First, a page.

We keep hearing rumours that rum is destined to become the ‘new gin’ so with that in mind we decided to look into the history of rum, one the worlds most popular drinks on #NationalRumDay. Here are six rum-derful facts you may not have known before!
1. Rum is made from sugarcane by-products – either molasses or sugarcane juice is fermented and distilled to produce a clear spirit. This is then aged in oak barrels according to the manufacturers specifications and recipe.
2. The primary ingredient sugarcane, is a grass of the genus Saccharum. Rums produced from fresh pressed sugarcane juice make up only 3% of all rums, whilst those produced using molasses account for the remaining 97%!
3. After Saccharum’s usefulness (and deliciousness!) was discovered, sugarcane went from being an unknown wild species of grass to the world’s largest cultivated crop.
4. Rum’s history is a chequered and often sad one and to talk of its wonders without acknowledging this would be remiss. As the popularity of rum increased in the 1600’s, more and more plantations were needed. These sugar plantations were supported by a slave-based economy, with people kept as slaves living in wretched conditions with no control over their own lives. Thankfully today’s rum manufacturers are acknowledged for their socially conscious approach.
5. It’s hard to think of rum without envisaging creaking ancient Tall Ships cutting their way across the Atlantic. Rum’s popularity even reached Royal Navy sailors who were supplied rum rations to their crew by the tot (about 70ml of 95.5% Rum!) each midday.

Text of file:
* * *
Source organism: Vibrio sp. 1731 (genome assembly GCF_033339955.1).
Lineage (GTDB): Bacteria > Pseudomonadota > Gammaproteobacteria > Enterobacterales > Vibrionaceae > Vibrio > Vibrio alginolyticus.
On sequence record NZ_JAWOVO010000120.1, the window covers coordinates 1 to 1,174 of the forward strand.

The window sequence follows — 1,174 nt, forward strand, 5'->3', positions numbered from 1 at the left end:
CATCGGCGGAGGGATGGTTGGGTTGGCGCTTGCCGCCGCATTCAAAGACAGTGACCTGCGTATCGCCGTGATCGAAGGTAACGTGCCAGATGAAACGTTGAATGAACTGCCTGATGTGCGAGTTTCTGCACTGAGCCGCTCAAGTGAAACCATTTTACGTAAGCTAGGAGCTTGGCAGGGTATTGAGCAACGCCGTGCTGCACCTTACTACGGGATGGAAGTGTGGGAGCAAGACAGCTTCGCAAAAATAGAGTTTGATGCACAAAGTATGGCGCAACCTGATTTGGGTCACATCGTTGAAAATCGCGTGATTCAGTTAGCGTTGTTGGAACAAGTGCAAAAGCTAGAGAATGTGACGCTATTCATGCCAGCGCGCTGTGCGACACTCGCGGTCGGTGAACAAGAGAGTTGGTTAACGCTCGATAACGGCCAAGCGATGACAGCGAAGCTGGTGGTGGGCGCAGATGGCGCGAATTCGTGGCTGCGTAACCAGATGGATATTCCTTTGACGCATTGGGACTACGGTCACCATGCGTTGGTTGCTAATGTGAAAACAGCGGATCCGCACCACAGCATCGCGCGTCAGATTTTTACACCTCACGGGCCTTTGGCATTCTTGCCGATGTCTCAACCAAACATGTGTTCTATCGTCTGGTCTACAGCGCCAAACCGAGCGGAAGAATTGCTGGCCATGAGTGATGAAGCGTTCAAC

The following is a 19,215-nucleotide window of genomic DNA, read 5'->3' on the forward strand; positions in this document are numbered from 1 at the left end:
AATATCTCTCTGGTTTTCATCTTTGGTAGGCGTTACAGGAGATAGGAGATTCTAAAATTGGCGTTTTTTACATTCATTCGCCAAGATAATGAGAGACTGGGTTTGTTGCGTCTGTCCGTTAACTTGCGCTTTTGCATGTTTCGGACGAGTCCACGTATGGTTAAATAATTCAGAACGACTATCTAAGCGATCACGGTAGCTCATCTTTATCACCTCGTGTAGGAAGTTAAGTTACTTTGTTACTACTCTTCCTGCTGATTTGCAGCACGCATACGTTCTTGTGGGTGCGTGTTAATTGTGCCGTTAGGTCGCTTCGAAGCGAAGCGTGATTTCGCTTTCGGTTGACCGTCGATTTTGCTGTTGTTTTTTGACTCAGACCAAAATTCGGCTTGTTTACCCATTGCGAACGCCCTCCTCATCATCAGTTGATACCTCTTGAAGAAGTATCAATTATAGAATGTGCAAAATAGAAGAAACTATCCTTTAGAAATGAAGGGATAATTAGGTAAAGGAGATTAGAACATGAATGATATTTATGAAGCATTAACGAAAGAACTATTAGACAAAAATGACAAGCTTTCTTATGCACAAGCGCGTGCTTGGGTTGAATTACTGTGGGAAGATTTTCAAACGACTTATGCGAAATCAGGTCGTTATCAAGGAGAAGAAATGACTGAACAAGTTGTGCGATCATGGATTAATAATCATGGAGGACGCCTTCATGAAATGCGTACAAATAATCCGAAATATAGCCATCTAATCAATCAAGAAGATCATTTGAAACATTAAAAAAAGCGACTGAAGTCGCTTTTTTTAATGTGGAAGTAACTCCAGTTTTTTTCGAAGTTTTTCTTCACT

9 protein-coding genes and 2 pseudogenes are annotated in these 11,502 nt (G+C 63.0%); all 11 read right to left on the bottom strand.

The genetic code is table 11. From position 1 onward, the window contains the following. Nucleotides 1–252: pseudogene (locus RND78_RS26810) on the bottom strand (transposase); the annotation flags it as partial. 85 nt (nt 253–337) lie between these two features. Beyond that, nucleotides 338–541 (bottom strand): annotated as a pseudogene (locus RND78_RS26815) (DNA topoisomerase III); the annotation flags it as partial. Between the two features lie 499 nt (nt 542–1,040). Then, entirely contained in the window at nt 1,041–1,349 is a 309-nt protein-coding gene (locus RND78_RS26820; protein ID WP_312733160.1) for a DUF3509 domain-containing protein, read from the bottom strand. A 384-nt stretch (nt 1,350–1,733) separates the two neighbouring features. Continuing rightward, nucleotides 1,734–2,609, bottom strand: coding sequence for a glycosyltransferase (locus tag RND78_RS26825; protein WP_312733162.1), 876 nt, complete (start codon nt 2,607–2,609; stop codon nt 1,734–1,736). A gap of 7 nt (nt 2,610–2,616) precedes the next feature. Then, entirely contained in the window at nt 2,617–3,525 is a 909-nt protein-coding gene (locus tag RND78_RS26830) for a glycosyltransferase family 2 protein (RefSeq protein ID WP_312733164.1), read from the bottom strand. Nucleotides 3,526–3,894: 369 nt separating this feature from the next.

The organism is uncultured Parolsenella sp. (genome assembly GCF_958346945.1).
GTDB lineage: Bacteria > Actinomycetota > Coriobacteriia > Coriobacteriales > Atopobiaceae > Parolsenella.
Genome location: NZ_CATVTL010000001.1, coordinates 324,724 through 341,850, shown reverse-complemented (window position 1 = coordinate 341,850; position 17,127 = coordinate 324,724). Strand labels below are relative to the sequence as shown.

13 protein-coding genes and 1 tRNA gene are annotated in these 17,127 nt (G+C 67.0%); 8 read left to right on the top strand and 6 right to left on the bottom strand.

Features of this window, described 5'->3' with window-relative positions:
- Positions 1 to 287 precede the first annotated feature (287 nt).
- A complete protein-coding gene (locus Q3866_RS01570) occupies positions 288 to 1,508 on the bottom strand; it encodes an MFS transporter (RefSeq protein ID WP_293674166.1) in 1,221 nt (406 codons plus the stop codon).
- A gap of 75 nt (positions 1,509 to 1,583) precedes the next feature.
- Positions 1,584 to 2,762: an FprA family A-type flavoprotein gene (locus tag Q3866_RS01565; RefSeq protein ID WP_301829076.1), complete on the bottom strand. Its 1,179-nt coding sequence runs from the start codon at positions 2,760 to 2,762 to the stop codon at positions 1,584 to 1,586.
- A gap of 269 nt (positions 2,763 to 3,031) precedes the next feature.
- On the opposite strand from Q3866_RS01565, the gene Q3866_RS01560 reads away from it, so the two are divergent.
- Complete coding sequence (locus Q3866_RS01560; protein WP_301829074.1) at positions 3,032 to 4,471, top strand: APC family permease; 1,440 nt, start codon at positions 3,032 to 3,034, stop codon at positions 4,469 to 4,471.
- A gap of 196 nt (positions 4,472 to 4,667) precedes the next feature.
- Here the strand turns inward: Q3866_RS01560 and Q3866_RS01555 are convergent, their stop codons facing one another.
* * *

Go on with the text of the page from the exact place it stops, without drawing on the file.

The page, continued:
6. Sailing superstition meant glasses were never ‘clinked’ onboard the ship as the sound of ringing glass spelled death for a sailor, and worse the Devil himself would take two sailors if the ringing sound were stopped. Additionally the tot glasses were only washed on the outside as it was believed the lingering rum residue would serve to make the drink stronger. Whilst we no longer believe clinking glasses heralds death, should you be unfortunate enough to chip the rim of your Cumbria Crystal glasses we are often able to repair it – potentially saving you from an unpleasant fate!
Modern rum consumption is broken into two main camps with white or silver rums tending to be used for making cocktails and dark, golden or spiced rums being enjoyed neat, on the rocks or with a mixer. We like ours aged, served over ice; poured from a cut crystal decanter into a beautiful hand-made Cumbria Crystal tumbler or alternatively whizzed up into an all singing all dancing Pina Colada. You can find the definitive recipe for this in our last blog here.